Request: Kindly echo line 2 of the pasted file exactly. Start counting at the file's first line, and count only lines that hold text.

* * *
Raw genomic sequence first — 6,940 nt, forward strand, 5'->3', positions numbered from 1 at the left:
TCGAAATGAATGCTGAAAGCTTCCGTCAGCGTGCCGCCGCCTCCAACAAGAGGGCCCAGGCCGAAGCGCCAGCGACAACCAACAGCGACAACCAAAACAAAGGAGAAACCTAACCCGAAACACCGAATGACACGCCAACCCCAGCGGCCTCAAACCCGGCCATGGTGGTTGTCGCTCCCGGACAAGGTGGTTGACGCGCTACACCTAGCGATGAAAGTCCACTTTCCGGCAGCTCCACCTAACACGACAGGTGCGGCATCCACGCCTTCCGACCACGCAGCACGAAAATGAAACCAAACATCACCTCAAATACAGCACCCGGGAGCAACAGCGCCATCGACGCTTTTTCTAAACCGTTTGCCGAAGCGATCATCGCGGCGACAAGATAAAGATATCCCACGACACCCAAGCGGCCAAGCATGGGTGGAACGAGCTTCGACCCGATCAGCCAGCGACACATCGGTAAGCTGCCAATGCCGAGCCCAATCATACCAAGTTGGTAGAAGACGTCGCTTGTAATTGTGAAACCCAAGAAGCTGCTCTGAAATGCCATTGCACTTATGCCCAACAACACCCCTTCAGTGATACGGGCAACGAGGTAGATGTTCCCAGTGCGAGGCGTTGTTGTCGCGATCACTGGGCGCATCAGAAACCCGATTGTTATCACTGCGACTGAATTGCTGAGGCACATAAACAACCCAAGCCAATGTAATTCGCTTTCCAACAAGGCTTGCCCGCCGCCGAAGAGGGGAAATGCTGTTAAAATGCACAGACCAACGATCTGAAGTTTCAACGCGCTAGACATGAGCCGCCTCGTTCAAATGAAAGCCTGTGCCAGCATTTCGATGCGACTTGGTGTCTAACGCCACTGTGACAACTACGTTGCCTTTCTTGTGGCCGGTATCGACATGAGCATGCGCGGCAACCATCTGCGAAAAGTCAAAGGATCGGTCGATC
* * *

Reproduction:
TCGAAATGAATGCTGAAAGCTTCCGTCAGCGTGCCGCCGCCTCCAACAAGAGGGCCCAGGCCGAAGCGCCAGCGACAACCAACAGCGACAACCAAAACAAAGGAGAAACCTAACCCGAAACACCGAATGACACGCCAACCCCAGCGGCCTCAAACCCGGCCATGGTGGTTGTCGCTCCCGGACAAGGTGGTTGACGCGCTACACCTAGCGATGAAAGTCCACTTTCCGGCAGCTCCACCTAACACGACAGGTGCGGCATCCACGCCTTCCGACCACGCAGCACGAAAATGAAACCAAACATCACCTCAAATACAGCACCCGGGAGCAACAGCGCCATCGACGCTTTTTCTAAACCGTTTGCCGAAGCGATCATCGCGGCGACAAGATAAAGATATCCCACGACACCCAAGCGGCCAAGCATGGGTGGAACGAGCTTCGACCCGATCAGCCAGCGACACATCGGTAAGCTGCCAATGCCGAGCCCAATCATACCAAGTTGGTAGAAGACGTCGCTTGTAATTGTGAAACCCAAGAAGCTGCTCTGAAATGCCATTGCACTTATGCCCAACAACACCCCTTCAGTGATACGGGCAACGAGGTAGATGTTCCCAGTGCGAGGCGTTGTTGTCGCGATCACTGGGCGCATCAGAAACCCGATTGTTATCACTGCGACTGAATTGCTGAGGCACATAAACAACCCAAGCCAATGTAATTCGCTTTCCAACAAGGCTTGCCCGCCGCCGAAGAGGGGAAATGCTGTTAAAATGCACAGACCAACGATCTGAAGTTTCAACGCGCTAGACATGAGCCGCCTCGTTCAAATGAAAGCCTGTGCCAGCATTTCGATGCGACTTGGTGTCTAACGCCACTGTGACAACTACGTTGCCTTTCTTGTGGCCGGTATCGACATGAGCATGCGCGGCAACCATCTGCGAAAAGTCAAAGGATCGGTCGATC